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Assemblymember Arambula Introduces AB 1820 to Prevent and Investigate Labor Trafficking; Aim is to Protect Vulnerable and Exploited Workers

For immediate release:
  • Felicia Matlosz
  • 559-304-9286

SACRAMENTO, CA – Assemblymember Dr. Joaquin Arambula (D-Fresno) has introduced Assembly Bill 1820 to establish a Labor Trafficking Unit that will investigate and prosecute perpetrators who force or coerce vulnerable people into jobs with little or no pay, often under poor and unsafe working conditions.

AB 1820, the California Labor Trafficking Prevention Act, seeks to protect workers in California and prevent this type of exploitation. For years, the State has rightfully directed attention to sex trafficking. However, there has been no coordinated effort focused on labor trafficking, leaving workers vulnerable to threats regarding their immigration status, their families’ safety, and their wages.

The Little Hoover Commission, which is an independent state oversight agency in California, has devoted extensive attention to the issue through a series of reports. The Commission found that the State does not know how farreaching labor trafficking is in California, but that preliminary data showed survivors who sought help are men and women of all ages, working in a wide range of industries.

Assemblymember Arambula said: “We must establish a Labor Trafficking Unit to help stop this cruel and
inhumane treatment of workers who only want to make a living and provide for their families. For the first time, California would have a unit specifically assigned to investigate and prosecute unscrupulous perpetrators. The COVID-19 pandemic has further highlighted that we must protect workers and ensure that their working conditions are safe and sound.”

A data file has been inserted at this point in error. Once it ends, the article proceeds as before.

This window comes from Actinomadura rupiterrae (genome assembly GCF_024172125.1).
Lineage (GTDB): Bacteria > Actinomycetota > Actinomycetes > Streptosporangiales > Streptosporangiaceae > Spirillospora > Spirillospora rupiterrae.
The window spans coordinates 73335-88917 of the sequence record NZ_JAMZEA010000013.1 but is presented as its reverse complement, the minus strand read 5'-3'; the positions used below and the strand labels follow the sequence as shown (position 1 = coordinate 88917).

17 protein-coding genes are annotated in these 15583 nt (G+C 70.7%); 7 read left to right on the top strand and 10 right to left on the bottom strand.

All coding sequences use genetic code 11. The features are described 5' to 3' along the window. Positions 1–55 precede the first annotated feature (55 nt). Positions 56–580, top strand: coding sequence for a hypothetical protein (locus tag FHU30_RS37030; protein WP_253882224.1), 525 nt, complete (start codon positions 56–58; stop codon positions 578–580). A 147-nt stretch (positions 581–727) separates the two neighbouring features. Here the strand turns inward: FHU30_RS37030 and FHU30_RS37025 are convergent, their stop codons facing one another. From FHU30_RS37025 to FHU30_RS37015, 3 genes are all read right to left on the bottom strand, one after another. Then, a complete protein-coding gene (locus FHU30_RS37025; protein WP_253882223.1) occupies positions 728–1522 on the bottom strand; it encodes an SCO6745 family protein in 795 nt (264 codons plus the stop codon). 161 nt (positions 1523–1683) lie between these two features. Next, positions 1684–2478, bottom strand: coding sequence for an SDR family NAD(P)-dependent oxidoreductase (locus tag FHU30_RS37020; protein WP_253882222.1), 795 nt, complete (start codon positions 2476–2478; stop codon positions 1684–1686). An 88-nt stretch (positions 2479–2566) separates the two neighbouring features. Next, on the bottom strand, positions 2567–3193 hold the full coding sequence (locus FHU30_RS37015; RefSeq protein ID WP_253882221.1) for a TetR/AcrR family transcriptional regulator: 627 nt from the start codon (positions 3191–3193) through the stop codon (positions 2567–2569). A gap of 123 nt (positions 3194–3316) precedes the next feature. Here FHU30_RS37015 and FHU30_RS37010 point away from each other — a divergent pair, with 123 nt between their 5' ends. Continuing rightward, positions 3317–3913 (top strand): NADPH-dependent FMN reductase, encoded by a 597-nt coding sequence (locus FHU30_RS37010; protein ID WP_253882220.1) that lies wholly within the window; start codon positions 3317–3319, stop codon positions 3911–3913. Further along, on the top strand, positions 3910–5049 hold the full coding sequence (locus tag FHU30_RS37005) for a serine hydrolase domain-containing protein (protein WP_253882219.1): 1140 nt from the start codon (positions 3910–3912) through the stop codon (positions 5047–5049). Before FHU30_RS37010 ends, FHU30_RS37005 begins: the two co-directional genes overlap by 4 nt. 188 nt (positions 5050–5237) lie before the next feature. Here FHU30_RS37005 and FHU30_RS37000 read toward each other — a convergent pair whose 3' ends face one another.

Under AB 1820, the Labor Trafficking Unit would be established within the state Department of Industrial
Relations. The unit would be required to receive, investigate, and prosecute complaints alleging labor trafficking. In addition, the unit would follow protocols to ensure survivors of these crimes are not victimized by the prosecution process, and that they are informed of services available to them.

Co-sponsors of the bill are the Western Center on Law and Poverty and the Sunita Jain Anti-Trafficking Policy Initiative at Loyola Law School.

Christopher Sanchez, Policy Advocate at the Western Center on Law and Poverty, said: “People are being forced into labor trafficking right now in California – most coming from poverty conditions. The introduction of this bill sends a message that California will not tolerate the exploitation of workers and their families. Western Center on Law and Poverty is a proud co-sponsor of this legislation to bring justice to trafficked workers.”

Joseph Villela, Policy Director at Loyola Law School, the Sunita Jain Anti-Trafficking Policy Initiative, said:
“Despite some progress, California continues to have the highest number of victims of human trafficking in the US over the last two decades. These alarming numbers, coupled with COVID-19, made human trafficking even more invisible and increased the risk of vulnerable people becoming victims of trafficking. To that end, we applaud Assemblymember Dr. Joaquin Arambula for authoring AB 1820, which seeks to ensure that California proactively addresses all forms of human trafficking, including labor trafficking. This bill provides the authority to Department of Industrial Relations to utilize its current infrastructure to investigate and address labor trafficking.”